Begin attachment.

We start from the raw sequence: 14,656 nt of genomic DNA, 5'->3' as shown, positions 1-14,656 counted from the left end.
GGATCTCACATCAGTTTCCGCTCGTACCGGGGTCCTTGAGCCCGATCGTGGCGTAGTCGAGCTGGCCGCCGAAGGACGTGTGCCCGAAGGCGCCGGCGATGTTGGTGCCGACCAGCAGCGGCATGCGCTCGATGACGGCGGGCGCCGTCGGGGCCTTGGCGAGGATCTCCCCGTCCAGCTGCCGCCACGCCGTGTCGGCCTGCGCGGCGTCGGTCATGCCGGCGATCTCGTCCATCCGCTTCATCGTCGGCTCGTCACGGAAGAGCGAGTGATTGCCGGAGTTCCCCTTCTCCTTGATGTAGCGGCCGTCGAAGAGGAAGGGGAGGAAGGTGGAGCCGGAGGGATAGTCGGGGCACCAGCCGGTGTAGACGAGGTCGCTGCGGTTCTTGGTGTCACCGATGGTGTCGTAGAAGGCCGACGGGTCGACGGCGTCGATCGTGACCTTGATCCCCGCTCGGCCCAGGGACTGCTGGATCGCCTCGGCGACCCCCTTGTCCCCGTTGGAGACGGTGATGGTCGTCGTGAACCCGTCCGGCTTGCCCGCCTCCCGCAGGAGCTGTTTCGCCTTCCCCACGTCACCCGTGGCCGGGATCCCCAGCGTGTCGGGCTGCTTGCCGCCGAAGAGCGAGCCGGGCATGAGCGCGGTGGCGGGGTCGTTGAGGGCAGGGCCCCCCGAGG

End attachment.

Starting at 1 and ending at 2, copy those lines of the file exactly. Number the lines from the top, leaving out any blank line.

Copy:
We start from the raw sequence: 14,656 nt of genomic DNA, 5'->3' as shown, positions 1-14,656 counted from the left end.
GGATCTCACATCAGTTTCCGCTCGTACCGGGGTCCTTGAGCCCGATCGTGGCGTAGTCGAGCTGGCCGCCGAAGGACGTGTGCCCGAAGGCGCCGGCGATGTTGGTGCCGACCAGCAGCGGCATGCGCTCGATGACGGCGGGCGCCGTCGGGGCCTTGGCGAGGATCTCCCCGTCCAGCTGCCGCCACGCCGTGTCGGCCTGCGCGGCGTCGGTCATGCCGGCGATCTCGTCCATCCGCTTCATCGTCGGCTCGTCACGGAAGAGCGAGTGATTGCCGGAGTTCCCCTTCTCCTTGATGTAGCGGCCGTCGAAGAGGAAGGGGAGGAAGGTGGAGCCGGAGGGATAGTCGGGGCACCAGCCGGTGTAGACGAGGTCGCTGCGGTTCTTGGTGTCACCGATGGTGTCGTAGAAGGCCGACGGGTCGACGGCGTCGATCGTGACCTTGATCCCCGCTCGGCCCAGGGACTGCTGGATCGCCTCGGCGACCCCCTTGTCCCCGTTGGAGACGGTGATGGTCGTCGTGAACCCGTCCGGCTTGCCCGCCTCCCGCAGGAGCTGTTTCGCCTTCCCCACGTCACCCGTGGCCGGGATCCCCAGCGTGTCGGGCTGCTTGCCGCCGAAGAGCGAGCCGGGCATGAGCGCGGTGGCGGGGTCGTTGAGGGCAGGGCCCCCCGAGG